At a time when some Protestants are not all that thrilled with the letter from Pope Benedict asserting Catholic primacy, some Catholics and Lutherans are trying to find some common ground:
“I know I want to begin with the recognition of our unity in Christ through baptism,” said Bishop Richard J. Sklba, who will offer a brief greeting on behalf of the U.S. Conference of Catholic Bishops when he speaks Friday in Chicago to delegates at the national assembly of the Evangelical Lutheran Church in America.
Sklba, who is chairman of the U.S. bishops’ Committee on Ecumenical and Interreligious Affairs, longtime co-chairman of the National Evangelical Lutheran/Catholic Dialogue and part of the Orthodox/Catholic Bishops’ Dialogue, says he wants to “make some allusion to the experience of the dialogue.”
“I certainly have to address the issues we struggle with. I don’t want it to be bland. I don’t want it to be just fluff. I want it to be a contribution. It has to at least recognize the (Vatican’s) recent statement. I have to allude to that, to offer some assurance that this is not any rejection of dialogue partners or a lessening of commitment.”
That can be hard for some people in the pews to accept.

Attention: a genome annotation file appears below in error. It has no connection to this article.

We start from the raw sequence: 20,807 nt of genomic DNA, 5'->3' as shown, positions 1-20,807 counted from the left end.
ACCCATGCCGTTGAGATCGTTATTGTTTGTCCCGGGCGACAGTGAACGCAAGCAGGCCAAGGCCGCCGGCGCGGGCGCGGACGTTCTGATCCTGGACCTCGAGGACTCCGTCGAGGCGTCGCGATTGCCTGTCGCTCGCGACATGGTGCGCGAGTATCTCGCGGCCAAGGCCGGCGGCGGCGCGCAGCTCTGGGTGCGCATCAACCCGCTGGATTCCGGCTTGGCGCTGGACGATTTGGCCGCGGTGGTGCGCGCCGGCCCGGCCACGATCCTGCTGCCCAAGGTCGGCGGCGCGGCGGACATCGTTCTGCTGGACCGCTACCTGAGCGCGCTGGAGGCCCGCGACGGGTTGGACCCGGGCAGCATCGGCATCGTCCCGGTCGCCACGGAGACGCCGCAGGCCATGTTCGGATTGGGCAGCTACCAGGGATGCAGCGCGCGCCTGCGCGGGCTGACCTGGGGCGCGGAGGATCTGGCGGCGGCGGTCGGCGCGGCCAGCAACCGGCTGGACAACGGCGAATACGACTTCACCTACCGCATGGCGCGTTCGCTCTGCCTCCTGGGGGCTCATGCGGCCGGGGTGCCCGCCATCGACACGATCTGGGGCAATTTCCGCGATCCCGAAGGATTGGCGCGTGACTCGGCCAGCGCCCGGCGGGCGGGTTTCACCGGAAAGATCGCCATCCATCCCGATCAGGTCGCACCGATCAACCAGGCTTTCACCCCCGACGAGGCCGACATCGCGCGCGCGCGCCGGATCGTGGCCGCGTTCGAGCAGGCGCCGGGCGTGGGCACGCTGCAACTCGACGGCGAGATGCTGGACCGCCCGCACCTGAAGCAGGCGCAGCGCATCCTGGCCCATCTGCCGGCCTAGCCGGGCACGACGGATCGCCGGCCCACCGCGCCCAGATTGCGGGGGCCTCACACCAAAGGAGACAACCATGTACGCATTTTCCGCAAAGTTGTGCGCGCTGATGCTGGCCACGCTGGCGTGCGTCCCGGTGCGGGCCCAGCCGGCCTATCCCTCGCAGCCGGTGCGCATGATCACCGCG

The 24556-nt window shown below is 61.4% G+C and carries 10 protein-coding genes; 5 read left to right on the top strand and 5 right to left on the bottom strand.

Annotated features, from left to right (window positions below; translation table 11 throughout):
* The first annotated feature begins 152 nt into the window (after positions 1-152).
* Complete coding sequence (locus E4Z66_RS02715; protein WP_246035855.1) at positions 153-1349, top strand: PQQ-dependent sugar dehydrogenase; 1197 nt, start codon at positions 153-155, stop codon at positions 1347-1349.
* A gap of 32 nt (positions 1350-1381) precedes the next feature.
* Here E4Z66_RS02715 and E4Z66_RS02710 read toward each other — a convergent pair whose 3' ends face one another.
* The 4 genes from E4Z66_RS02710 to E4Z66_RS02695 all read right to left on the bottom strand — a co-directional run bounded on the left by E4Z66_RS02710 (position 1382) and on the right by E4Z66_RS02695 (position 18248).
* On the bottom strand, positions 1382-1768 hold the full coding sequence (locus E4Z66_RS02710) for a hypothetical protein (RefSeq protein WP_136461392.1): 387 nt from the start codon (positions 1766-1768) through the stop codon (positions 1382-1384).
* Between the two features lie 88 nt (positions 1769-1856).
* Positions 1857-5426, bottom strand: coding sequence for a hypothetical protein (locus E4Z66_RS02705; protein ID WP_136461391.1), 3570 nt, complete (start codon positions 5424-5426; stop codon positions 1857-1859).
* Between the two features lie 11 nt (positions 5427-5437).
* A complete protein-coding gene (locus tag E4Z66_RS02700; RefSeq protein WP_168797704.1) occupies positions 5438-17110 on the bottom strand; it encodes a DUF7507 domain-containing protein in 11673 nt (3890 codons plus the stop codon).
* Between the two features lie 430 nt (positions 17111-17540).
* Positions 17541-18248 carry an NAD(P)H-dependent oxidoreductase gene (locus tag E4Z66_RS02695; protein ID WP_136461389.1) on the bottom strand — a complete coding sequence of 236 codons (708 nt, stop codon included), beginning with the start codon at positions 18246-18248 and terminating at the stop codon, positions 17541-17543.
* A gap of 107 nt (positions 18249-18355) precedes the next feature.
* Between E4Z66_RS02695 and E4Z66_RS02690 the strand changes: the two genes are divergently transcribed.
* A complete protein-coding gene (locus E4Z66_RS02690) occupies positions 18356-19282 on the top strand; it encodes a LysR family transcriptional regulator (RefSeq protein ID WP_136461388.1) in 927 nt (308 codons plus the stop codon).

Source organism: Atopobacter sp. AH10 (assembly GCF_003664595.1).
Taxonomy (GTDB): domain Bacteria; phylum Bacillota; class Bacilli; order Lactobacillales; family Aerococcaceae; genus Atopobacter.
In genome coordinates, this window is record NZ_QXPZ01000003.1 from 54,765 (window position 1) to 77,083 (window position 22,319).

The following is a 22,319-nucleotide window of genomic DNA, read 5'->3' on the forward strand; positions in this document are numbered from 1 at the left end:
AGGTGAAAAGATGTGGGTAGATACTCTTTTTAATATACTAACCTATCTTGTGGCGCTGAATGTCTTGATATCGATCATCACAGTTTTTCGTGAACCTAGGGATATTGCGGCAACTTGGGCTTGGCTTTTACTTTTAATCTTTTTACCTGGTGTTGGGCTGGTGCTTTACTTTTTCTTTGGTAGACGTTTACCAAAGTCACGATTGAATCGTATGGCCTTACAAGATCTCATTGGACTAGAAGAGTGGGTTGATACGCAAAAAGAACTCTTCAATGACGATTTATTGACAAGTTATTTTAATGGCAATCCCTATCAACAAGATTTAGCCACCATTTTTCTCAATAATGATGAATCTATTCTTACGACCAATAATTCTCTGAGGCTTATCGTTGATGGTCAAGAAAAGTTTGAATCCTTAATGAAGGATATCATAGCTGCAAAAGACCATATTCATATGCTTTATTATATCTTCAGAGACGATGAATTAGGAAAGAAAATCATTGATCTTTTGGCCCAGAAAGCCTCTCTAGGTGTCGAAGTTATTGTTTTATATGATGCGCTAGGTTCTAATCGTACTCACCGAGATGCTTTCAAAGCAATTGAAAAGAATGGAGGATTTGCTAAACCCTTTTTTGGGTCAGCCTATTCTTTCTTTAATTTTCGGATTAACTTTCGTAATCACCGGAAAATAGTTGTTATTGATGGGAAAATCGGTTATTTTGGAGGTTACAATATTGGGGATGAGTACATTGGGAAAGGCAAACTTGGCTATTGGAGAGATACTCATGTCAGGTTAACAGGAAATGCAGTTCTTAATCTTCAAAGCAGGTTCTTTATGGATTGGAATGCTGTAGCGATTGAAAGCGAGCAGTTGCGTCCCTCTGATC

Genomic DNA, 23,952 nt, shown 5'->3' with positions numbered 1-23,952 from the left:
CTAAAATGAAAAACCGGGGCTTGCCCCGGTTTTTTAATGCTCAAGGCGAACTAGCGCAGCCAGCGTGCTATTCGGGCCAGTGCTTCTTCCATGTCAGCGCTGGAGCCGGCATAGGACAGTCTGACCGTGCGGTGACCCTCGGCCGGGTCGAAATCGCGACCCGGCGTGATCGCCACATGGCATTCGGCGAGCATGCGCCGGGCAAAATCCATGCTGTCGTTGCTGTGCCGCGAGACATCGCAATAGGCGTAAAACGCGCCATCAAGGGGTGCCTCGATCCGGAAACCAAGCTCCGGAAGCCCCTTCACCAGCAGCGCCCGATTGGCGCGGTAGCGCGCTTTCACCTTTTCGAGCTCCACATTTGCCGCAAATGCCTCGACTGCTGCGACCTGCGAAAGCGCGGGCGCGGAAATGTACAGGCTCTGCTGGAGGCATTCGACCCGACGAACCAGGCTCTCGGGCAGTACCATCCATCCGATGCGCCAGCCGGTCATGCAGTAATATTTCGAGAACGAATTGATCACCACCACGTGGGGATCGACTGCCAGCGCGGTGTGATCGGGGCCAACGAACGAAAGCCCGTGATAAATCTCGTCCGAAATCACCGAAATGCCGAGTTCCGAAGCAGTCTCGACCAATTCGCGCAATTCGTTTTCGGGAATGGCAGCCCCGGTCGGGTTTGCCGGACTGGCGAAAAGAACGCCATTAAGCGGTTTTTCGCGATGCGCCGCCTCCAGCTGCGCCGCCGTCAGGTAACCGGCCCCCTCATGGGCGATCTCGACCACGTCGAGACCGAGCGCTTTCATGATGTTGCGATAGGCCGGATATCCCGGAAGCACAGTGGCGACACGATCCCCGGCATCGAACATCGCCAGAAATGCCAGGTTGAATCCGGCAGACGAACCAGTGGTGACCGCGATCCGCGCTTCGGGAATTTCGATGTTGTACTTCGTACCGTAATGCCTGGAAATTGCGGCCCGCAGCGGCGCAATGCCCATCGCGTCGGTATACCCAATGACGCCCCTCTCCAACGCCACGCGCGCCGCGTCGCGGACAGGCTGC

“I think when people read Pope Benedict’s statement, there was a sense of discouragement,” said ELCA Presiding Bishop Mark S. Hanson. “There was a hope that we had proceeded further in our conversations.
“I think with people in the pew, there’s an impatience with the seeming inability of we who are leaders to find a way through our significant differences so that we can experience greater unity.”
He said division is deeply felt when family and friends cannot receive Eucharist in each other’s churches. “Because I know that and feel that, it drives me to continue to come back at Pope Benedict and say, ‘I will not back away from my commitment to continue to address the questions that divide us.’ “
Sklba said the document was aimed at Catholic theologians and their interpretations of Vatican II documents and papal encyclicals. It was drafted by the Vatican’s Congregation for the Doctrine of the Faith and approved by the pope, but he did not craft every word, Sklba said.
“This wasn’t a grenade aimed at Protestants,” said Father Thomas Reese, a senior fellow at Georgetown University’s Woodstock Theological Center. Benedict favors ecumenical dialogue but worries that it “is making Catholics think that as long as we all love Jesus and do good, it doesn’t matter what church we belong to. Something like 56 percent of (American) Catholics under the age of 40 say they could be just as happy in another church.”
Where will any of this lead? Stay tuned.